Orang-utans can go bipedal and our ancestors may well have done the same in the trees.But there is a snag – an adaptation must provide some sort of benefit. And, as many children painfully discover, it is hard to imagine how walking on two legs could benefit sometime in a tree.

But Thorpe has an answer to this too. She spent a year in the Sumatran jungle, studying the orang-utan – the only great ape to spend the majority of its life in the trees.

She carefully documented over 3,000 sightings of wild orang-utans moving through the treetops. On large sturdy branches, they walk on all fours (below right), and on medium-sized ones, they start to use their arms to support their weight.

But on the thinnest and most unstable branches, the apes use a posture that Thorpe calls ‘assisted bipedalism’ (below left). They grip multiple branches with their long, prehensile toes and use their arms to balance and transfer their weight. And unlike chimps which bend their knees while standing up, bipedal orang-utans keep their legs straight, just like humans do.

An orang-utan used both two-legged and four-legged postures.

It’s a win-win posture – the hands provide extra safety, while the two-legged stance frees at least one hand to grab food or extra support. With it, the apes can venture onto the furthest and thinnest branches, which provides them with several advantages.

As Thorpe says, “Bipedalism is used to navigate the smallest branches where the tastiest fruits are, and also to reach further to help cross gaps between trees.” That saves them energy because they don’t have to circle around any gaps, and it saves their lives because they don’t have to descend to the ground. “The Sumatran tiger is down there licking its lips”, she said.

A new view of ape & human evolution

With these strong adaptive benefits, it becomes reasonable to suggest that bipedalism evolved among the branches. Based on this theory, Thorpe, along with Roger Holder and Robin Crompton from the University of Liverpool, have painted an intriguing new picture of ape evolution.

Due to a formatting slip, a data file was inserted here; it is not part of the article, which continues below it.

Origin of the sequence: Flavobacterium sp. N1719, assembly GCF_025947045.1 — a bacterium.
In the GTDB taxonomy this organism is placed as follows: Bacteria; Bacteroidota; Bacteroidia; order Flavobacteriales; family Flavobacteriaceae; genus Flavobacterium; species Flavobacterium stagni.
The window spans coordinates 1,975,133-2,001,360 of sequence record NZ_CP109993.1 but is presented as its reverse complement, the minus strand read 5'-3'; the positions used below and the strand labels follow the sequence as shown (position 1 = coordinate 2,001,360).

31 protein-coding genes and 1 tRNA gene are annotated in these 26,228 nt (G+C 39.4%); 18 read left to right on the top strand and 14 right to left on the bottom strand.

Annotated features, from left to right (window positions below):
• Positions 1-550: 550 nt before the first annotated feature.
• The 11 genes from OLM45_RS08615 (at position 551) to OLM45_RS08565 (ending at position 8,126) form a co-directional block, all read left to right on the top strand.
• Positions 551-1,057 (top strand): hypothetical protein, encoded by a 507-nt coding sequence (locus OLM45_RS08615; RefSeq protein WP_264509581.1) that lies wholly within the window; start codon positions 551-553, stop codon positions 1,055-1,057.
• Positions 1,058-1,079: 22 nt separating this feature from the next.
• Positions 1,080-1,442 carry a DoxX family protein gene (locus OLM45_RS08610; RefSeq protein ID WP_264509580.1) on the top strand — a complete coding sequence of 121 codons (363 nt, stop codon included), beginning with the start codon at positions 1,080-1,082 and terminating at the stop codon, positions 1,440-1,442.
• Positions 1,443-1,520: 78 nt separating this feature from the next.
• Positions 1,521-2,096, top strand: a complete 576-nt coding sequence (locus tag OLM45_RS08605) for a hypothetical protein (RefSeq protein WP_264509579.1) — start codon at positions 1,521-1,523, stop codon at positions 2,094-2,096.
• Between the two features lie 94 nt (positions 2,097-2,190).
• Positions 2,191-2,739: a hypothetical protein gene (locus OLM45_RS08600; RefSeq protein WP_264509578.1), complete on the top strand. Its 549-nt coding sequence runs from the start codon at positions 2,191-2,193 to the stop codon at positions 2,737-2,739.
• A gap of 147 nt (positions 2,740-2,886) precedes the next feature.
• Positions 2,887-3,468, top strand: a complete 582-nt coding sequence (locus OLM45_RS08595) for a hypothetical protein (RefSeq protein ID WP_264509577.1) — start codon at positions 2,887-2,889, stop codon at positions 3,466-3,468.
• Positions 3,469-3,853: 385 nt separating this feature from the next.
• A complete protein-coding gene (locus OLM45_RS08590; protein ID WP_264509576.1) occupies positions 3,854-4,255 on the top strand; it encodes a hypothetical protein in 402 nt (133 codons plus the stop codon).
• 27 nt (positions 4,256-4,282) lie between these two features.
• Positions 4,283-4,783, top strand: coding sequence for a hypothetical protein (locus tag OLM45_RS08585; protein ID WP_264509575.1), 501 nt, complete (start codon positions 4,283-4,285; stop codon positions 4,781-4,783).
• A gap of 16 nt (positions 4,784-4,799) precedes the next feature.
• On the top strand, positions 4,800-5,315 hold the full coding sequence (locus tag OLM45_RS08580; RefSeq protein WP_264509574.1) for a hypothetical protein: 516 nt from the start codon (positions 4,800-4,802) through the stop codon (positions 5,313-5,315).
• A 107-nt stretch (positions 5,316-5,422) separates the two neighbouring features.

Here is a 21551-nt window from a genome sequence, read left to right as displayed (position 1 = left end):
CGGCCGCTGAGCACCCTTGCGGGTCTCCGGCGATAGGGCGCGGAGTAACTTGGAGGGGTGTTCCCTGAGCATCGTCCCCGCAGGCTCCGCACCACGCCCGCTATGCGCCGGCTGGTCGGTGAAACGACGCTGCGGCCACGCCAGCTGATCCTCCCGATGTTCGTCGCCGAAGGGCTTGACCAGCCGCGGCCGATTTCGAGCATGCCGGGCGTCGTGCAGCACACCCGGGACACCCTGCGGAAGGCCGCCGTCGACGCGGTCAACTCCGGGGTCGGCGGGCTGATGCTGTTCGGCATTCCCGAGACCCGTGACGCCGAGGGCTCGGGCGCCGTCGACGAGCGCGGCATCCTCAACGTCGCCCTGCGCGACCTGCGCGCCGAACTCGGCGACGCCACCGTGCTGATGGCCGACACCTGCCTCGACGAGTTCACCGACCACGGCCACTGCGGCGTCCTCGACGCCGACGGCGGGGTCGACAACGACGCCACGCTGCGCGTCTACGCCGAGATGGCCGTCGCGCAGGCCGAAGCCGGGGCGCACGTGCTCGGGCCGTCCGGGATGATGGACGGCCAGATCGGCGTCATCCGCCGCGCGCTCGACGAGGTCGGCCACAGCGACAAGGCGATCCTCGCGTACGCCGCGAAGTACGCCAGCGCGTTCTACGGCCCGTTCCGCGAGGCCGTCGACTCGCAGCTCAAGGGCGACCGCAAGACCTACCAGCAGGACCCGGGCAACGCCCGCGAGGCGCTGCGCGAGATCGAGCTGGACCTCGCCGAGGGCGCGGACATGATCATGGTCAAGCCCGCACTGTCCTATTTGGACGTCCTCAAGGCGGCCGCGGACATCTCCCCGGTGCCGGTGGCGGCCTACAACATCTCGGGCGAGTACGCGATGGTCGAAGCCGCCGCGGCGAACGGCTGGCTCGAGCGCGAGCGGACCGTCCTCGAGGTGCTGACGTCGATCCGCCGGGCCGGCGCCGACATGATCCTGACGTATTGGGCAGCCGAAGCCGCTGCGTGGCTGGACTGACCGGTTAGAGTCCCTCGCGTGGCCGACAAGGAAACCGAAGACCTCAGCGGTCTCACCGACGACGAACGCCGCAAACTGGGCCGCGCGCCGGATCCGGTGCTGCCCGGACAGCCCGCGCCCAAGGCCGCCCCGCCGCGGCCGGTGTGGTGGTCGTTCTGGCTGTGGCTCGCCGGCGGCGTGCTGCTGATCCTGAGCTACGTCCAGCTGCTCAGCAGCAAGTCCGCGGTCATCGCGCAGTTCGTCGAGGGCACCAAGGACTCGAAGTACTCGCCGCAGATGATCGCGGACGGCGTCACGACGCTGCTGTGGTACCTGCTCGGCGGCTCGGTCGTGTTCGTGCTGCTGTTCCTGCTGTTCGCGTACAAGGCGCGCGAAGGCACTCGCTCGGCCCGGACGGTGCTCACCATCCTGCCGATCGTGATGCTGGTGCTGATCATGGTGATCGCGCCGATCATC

It begins in the same way as many others – with the rainforests of the Miocene epoch (24 to 5 million years ago) becoming increasingly patchy. For tree-dwelling apes, the gaps in the canopy started becoming too big to cross. But in Thorpe’s view, these ancestral apes were already using a bipedal stance, and different groups took it in separate directions.

Our ancestors were bipedal long before they came down from the trees.The ancestors of orang-utans remained in the increasingly fragmented canopy and became specialised and restricted there. The ancestors of chimps and those of gorillas specialised in climbing up and down trees to make use of food both in the canopy and on the ground. The postures used in vertical climbing are actually very similar to those used in four-legged knuckle-walking and this became their walk of choice on the ground.

The ancestors of humans abandoned the trees altogether. They used the bipedal stance that served them well on thin branches to exploit the potential of the stable land environment. Over time, they brought in further adaptations for efficient walking, culminating in the human walking style that we now neglect by sitting at a computer all day.